|Sailed into the Bay of Islands, the northermost part of New Zealand. Being the northmost means it the warmest and subtropical. The Bay is beautiful and dotted with islands. At various times we were told there were 144 (as counted by Captain Cook in 1769), 80 (big and high enough to support vegetation) by our jet boat guide and 150 in the Russell museum video. The area was the original capital of New Zealand and an active port of whalers, traders and of course the Maori.
Bay of Islands does not have a cruise ship pier and the bay is very spread out, so we actually ended up tendering and landing at 3 different docks of the course of the day. Check out the welcome mat to our first dock for the jet boat. Very different greeting than the Pacific islands. Bags were search for banned food, plants and animals. Id was checked and double checked to government issued ID, not just our room card.
We started out with a jet boat ride to several of the islands. First were a series of black cliffs jutting out of the water with birds nesting atop and mussels growing on the sides. You are allowed to harvest the mussels, but you can’t step on the islands. Next we went into a sea cave and sloshed around like a washing machine is the waves crash in and then out. Third we landed on Motuarohia island that Captain Cook anchored at. There was a nice crescent beach and a trail to the top of the mountain where you could see the 144 islands Cook counted. The vegetation in Bay of Islands is different from the Polynesian Islands, with larger trees and different flowers and bushes. There were lot of birds calling as we climbed up the stairs to the peak. Felt like a scene from middle earth.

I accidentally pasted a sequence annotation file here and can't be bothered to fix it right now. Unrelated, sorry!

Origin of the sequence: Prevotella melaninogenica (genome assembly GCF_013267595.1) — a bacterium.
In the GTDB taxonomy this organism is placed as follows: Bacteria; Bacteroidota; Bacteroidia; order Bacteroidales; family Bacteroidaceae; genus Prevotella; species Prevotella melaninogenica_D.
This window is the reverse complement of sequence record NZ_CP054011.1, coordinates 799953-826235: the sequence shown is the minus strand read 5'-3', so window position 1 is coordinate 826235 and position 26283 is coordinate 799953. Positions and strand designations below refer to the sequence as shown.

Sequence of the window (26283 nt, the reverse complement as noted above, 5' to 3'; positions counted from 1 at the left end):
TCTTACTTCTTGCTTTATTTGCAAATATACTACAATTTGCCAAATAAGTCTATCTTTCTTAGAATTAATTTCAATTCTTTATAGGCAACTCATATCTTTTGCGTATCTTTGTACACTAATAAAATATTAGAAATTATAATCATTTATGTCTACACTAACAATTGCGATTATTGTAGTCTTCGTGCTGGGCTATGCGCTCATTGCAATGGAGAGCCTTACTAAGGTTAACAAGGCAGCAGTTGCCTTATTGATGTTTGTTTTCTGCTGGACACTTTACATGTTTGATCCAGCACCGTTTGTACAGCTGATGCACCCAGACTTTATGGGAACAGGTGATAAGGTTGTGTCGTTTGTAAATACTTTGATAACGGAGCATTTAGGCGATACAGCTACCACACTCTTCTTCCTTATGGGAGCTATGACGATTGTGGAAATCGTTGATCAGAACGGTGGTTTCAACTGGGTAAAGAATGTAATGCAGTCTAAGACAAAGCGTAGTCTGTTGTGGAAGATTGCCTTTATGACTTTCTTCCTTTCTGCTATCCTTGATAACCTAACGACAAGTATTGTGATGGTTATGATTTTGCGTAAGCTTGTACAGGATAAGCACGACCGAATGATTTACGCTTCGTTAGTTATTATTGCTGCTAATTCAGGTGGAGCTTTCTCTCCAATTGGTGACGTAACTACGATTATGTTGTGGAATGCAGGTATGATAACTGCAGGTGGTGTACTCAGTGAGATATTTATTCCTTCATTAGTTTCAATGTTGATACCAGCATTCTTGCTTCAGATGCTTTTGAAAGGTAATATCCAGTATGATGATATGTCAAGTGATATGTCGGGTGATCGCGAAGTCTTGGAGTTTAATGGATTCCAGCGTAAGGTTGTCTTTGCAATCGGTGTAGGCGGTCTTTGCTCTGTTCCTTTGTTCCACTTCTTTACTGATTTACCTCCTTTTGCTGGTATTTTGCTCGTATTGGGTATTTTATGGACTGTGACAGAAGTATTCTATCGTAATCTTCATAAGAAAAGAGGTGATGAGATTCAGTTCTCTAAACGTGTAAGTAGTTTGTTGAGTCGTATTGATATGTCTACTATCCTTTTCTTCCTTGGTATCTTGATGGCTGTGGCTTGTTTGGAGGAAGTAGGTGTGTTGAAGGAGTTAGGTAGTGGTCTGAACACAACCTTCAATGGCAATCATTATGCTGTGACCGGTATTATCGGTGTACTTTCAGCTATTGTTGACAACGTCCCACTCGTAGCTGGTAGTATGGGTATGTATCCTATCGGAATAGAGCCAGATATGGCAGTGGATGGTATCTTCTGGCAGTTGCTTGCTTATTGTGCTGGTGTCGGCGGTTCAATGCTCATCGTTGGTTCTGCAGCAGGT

After lunch we went to Russell and walked along water front, went to the Russell museum and listened to the docent at the Christ Church. The church has bullet holes in it from a battle between the Maori and British in the 1800 when the Maori got mad that the new British commander had moved the capital to Auckland resulting in less boat traffic and less port tax revenue to the Maori. The British won when they pounded the Maori with cannon fire.
Overall, day was beautiful and once again we dodged the rain showers but did catch site of another rainbow!